December 01, 2017
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Social media is really handy to see what our friends are up to with a few swipes on our phones and to capture and share special events in our busy lives. Once in a blue moon you might even watch an inspiring or uplifting video or laugh out loud watching some most unfortunate mishap videos.

Sensis data reveals, “More than a third of people now access social media more than five times per day (35%), which is up from 26% just last year. This begs the question, how much is too much?  

Given 15% of users have reported they felt anxious when unable to access their social media accounts and this was twice as high among 18-29 year olds. 19%  of this same age bracket are happy to check social media while eating with family or friends and 11% have felt anxious that their social media footprint might one day come back to bite them.

Social media is a technology tool that when used as such can keep us informed and potentially save us time. Like any potential vice in our lives, if they remain our servants we benefit, if we become dependent or enslaved by it, there is mounting evidence our wellbeing can be adversely affected in many different ways.

Health experts are concerned about the long-term collective effects Social Media is likely to have on our society.  Time spent on Social Media tends to be done sitting still so is likely to make us more inactive, which increases our risks of obesity, diabetes, heart disease and dementia. Physical issues associated with too much time using technology especially keyboard and mouse can include RSI injuries such as Carpal Tunnel Syndrome.

Excess time sitting can lead to back and neck problems as well as swollen ankles and varicose veins, or to dangerous blood clots called deep vein thrombosis (DVT). Looking at screens too long can lead to eyestrain and weakened eye muscles. Blue light - used by most screen technology devices - has been implicated as the cause of macular degeneration, and the leading cause of vision loss in Australians for over 60 years of age and older. Blue light causes oxidative stress and high levels of oxidative stress are associated with migraines. Blue light from screens close to bedtime can cause disruption in our natural sleep cycles as well. Not only is the quality of sleep altered, so is the quantity. If you’re staying up late posting on Twitter or Facebook, you may be losing valuable amounts of sleep which can seriously affect your concentration, mood, sex drive, energy levels, it ages your skin and increases your chances of gaining unwanted weight. Social media is also dangerously distracting while driving or walking and can cause serious accidents, even death. Serious overuse can even lead to a new but very real condition called digital dimension.  

Ironically, singles use online dating sites to form new relationships and social media may then break them up. Relationship breakdown is a real consequence of inappropriate social media use. When social media becomes the third wheel in a relationship, stealing away one partner’s attention, affection and connection, problems are more likely to surface and be harder to correct. Airing frustrations in your relationship via social media is likely to cause resentments and further relationship breakdown. The more frequent a partner is viewing pictures of perfect specimens of the opposite sex on social media, it diminishes the physical attraction to their ‘real life’ partners who most likely are not airbrushed supermodels. “Family law expert Marie Fedorov told HuffPost Australia she has witnessed a steady increase in the number of separated couples citing the misuse of social media in their divorce proceedings”. Most long-term relationships face enough challenges without additional social media pressures.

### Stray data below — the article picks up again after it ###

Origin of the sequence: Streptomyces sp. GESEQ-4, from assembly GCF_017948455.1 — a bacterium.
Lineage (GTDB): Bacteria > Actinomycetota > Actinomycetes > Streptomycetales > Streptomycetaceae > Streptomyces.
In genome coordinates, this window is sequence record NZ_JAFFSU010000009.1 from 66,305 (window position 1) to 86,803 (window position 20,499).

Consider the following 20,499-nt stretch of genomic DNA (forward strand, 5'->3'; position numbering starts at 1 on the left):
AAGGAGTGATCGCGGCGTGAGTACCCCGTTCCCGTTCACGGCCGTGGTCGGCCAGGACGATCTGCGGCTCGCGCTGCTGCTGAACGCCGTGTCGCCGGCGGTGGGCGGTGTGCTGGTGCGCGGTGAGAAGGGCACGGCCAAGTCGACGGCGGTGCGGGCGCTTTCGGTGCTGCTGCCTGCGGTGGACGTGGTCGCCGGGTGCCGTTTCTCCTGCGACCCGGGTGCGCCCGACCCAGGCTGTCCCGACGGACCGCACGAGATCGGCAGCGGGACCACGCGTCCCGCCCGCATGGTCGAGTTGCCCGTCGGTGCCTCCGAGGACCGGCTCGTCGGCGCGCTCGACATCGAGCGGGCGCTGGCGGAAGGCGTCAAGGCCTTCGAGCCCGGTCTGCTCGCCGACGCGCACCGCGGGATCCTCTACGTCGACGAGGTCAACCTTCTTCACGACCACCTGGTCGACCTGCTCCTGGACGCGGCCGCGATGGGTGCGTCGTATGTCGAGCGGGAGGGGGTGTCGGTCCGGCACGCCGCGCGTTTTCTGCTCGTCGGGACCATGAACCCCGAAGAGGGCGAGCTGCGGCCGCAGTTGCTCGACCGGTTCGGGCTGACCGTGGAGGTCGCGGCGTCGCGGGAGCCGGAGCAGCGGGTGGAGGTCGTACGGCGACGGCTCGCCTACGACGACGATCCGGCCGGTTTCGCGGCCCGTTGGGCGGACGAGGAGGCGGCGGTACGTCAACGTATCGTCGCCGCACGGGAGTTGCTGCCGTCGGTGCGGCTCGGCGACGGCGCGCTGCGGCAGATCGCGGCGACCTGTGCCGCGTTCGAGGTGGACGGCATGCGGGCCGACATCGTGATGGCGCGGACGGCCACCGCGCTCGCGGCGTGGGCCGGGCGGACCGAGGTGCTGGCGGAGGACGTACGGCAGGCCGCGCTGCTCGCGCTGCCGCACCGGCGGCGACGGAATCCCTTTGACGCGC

One of the biggest concerns is how it affects our mental health!  We tend to assume social media will generally lift our mood when in fact that is not the case, rather the opposite is shown to be true. Alice Walton in her Forbes article highlighted this, “One study looked at how we make comparisons to others posts, in “upward” or “downward” directions—that is, feeling that we’re either better or worse off than our friends. It turned out that both types of comparisons made people feel worse, which is surprising, since in real life, only upward comparisons (feeling another person has it better than you) makes people feel bad. But in the social network world, it seems that any kind of comparison is linked to depressive symptoms.”

Like alcohol, where a habit of a few extra drinks over time can lead to a destructive drinking habit, social media presents similar threats to our wellbeing and relationships in indiscernible ways. Personally acknowledging that social media can become addictive and emotionally corrosive will help to keep some respectful safeguards in place around its use and how you allow it to impact your life, your friends and family.  Establishing some guidelines with your partner and children about when and where social media use is appropriate and where it is not will keep your ‘real relationships’ strong. Planning regular pre-scheduled breaks or social media free times or days each week is a health habit worth cultivating for yourself and your family. Digital free weekends away and some family holidays should be just about connecting with those we love, not posting to those we barely know. The quality of our life and health is largely determined by the quality of our environment. We need to proactively control how social media becomes part of our environment, deciding what is healthy for us and manage it just as we would alcohol, gambling or junk food.